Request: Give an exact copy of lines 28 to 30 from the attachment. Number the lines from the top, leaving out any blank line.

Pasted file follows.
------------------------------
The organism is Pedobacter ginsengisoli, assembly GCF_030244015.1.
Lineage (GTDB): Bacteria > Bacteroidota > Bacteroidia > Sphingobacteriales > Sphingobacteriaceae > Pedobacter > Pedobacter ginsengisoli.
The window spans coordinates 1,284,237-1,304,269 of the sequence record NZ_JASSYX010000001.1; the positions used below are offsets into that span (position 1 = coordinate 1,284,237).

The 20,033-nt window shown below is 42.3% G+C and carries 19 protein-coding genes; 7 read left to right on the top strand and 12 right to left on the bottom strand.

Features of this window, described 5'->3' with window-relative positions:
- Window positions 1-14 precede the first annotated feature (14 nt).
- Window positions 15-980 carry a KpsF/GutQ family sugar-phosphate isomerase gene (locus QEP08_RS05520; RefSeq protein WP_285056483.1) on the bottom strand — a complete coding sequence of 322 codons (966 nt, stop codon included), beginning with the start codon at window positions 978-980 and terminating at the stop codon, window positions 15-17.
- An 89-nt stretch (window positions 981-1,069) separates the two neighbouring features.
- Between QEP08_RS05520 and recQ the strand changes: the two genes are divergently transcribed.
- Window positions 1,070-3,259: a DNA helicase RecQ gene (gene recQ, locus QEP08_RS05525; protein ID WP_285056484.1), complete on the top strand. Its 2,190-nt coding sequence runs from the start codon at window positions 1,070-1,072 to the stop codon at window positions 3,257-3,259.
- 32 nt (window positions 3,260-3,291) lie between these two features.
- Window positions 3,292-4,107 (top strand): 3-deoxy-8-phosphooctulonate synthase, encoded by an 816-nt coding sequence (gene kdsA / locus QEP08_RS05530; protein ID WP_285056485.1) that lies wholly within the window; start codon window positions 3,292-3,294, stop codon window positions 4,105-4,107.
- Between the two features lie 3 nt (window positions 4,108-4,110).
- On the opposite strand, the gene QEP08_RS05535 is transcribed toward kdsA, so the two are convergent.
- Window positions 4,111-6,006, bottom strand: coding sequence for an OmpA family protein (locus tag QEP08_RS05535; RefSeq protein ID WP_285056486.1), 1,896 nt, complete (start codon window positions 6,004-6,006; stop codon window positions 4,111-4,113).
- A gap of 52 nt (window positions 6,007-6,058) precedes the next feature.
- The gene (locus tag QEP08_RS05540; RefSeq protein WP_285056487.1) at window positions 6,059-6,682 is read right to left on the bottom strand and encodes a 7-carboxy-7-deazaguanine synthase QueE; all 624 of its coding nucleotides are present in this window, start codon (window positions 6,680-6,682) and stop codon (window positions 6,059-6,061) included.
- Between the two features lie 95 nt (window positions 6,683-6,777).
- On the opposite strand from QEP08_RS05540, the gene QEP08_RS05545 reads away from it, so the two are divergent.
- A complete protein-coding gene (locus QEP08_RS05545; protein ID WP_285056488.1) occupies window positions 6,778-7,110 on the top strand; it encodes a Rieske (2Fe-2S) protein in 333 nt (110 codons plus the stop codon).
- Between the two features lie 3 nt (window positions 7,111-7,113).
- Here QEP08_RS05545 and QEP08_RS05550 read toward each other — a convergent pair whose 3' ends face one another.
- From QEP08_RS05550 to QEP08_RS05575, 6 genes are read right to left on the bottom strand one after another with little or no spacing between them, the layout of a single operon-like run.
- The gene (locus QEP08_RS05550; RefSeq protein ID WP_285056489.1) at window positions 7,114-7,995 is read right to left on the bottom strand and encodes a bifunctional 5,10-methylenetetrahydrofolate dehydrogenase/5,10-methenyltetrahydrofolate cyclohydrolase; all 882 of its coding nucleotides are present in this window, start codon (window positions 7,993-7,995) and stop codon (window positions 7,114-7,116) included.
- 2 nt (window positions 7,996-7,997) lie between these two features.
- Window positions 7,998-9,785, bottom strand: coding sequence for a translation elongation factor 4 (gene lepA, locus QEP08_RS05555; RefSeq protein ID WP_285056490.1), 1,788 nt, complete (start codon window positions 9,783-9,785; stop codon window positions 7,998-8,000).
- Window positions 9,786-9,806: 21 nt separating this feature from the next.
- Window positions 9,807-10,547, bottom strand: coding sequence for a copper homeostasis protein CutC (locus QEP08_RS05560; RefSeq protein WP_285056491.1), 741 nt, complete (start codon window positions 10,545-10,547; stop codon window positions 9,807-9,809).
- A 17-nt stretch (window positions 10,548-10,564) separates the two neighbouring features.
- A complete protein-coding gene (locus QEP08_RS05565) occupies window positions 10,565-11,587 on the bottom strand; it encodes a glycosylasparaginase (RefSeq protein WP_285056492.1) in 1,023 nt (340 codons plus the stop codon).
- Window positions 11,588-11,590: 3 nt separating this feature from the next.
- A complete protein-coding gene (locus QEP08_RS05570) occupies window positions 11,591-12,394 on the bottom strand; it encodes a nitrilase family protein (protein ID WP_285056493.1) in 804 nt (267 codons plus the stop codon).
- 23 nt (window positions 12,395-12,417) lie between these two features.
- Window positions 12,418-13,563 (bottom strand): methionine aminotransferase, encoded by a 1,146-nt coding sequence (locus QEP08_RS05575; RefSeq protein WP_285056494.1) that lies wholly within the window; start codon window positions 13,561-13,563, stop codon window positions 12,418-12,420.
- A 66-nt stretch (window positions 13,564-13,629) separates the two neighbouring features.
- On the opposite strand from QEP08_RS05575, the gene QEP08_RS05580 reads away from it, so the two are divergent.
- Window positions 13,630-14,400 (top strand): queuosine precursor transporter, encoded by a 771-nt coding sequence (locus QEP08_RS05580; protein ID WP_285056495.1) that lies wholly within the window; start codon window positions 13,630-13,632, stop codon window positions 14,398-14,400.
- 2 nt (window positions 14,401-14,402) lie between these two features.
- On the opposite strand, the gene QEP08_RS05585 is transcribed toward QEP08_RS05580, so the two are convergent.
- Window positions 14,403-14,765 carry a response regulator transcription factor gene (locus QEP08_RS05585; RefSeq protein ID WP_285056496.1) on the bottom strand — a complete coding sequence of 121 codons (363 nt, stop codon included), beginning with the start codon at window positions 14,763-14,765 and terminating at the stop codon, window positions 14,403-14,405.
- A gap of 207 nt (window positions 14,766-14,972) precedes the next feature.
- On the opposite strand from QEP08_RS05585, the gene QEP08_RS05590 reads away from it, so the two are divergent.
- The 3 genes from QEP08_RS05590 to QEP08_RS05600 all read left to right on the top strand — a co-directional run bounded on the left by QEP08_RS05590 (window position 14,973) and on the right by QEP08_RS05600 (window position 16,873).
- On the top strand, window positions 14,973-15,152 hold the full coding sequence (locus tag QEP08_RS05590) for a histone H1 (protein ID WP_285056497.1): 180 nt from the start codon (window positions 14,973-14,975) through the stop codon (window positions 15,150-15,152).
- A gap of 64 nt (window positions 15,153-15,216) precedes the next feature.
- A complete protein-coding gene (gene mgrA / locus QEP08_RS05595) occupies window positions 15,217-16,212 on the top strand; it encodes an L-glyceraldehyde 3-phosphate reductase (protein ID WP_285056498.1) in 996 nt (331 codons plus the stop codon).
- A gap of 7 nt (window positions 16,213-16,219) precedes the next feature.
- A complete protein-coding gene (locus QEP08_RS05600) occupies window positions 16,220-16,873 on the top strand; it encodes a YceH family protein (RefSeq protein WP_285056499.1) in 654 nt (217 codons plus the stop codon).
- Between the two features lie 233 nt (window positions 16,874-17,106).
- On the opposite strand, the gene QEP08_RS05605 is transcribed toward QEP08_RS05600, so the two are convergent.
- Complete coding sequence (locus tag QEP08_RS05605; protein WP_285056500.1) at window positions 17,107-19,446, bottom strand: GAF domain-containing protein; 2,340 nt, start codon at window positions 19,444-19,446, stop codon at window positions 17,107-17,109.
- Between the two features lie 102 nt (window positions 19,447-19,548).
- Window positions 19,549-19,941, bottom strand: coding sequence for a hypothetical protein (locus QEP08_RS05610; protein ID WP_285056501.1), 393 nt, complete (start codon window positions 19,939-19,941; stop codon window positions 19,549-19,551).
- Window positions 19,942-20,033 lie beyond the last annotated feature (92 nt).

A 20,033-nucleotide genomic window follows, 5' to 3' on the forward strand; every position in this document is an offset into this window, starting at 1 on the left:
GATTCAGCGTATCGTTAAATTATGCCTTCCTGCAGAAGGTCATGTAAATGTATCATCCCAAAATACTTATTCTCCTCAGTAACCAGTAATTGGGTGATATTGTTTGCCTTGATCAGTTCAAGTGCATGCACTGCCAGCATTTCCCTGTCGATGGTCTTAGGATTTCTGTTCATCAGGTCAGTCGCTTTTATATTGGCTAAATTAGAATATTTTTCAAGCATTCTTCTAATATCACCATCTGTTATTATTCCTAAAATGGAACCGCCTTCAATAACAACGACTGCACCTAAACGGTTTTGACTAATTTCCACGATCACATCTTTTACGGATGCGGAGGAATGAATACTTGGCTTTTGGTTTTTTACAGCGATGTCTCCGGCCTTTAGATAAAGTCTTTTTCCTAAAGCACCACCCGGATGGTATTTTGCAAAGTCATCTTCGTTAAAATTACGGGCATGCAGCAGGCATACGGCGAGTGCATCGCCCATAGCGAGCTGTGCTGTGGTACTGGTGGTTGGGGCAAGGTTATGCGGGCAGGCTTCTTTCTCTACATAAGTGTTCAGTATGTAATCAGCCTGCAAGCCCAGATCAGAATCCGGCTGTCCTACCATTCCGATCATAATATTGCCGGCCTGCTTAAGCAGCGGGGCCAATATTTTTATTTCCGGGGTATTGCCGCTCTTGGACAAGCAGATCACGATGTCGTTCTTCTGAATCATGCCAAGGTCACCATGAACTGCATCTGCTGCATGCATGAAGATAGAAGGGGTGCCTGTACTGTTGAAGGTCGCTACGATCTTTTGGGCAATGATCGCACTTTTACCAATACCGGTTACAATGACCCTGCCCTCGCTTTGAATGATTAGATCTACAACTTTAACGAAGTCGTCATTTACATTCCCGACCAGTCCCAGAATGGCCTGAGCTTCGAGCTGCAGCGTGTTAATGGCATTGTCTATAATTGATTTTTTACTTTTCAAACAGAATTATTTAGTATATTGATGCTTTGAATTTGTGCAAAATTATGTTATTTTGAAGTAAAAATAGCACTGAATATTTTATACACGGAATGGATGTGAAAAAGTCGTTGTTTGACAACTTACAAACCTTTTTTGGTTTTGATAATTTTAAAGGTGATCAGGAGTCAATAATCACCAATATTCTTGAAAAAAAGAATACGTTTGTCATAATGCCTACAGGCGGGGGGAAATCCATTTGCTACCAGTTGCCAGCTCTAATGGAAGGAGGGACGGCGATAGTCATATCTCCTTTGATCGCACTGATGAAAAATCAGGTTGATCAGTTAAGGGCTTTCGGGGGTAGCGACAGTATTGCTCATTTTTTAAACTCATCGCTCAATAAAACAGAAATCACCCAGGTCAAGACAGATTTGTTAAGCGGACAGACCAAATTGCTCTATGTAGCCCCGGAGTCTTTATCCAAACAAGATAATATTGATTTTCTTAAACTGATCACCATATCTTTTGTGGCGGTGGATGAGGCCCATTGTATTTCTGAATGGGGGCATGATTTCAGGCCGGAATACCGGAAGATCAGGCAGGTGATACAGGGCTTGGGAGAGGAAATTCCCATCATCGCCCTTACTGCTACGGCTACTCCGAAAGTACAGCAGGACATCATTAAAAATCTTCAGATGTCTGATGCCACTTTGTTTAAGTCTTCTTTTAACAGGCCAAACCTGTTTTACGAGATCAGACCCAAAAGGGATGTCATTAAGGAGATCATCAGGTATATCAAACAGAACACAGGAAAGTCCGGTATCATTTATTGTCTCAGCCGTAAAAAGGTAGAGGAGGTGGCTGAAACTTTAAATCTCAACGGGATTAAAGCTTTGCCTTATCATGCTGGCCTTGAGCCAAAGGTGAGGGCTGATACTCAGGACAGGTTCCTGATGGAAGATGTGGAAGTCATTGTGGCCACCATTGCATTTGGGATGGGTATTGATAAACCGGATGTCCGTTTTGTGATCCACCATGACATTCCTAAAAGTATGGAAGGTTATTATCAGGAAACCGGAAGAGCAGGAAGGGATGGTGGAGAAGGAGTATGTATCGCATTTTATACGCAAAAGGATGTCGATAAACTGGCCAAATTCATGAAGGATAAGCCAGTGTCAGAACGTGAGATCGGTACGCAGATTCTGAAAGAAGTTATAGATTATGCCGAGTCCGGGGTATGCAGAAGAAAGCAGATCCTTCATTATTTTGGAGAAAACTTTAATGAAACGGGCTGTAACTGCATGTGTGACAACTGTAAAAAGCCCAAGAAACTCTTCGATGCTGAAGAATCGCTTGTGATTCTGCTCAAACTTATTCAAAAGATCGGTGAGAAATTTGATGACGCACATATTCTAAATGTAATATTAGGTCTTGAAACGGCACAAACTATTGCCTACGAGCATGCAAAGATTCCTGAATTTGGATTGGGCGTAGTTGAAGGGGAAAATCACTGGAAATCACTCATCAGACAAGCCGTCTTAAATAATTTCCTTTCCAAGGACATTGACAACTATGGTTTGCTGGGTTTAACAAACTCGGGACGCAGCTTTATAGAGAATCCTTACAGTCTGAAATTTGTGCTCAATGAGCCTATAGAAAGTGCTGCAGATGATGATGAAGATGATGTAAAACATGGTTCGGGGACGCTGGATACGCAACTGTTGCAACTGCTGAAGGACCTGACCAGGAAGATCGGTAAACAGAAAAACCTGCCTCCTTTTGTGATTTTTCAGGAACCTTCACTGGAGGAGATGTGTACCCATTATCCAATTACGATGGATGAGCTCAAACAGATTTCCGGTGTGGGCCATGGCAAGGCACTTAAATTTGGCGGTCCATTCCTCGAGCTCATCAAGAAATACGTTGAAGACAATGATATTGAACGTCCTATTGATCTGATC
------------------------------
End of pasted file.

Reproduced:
- Window positions 9,807-10,547, bottom strand: coding sequence for a copper homeostasis protein CutC (locus QEP08_RS05560; RefSeq protein WP_285056491.1), 741 nt, complete (start codon window positions 10,545-10,547; stop codon window positions 9,807-9,809).
- A 17-nt stretch (window positions 10,548-10,564) separates the two neighbouring features.
- A complete protein-coding gene (locus QEP08_RS05565) occupies window positions 10,565-11,587 on the bottom strand; it encodes a glycosylasparaginase (RefSeq protein WP_285056492.1) in 1,023 nt (340 codons plus the stop codon).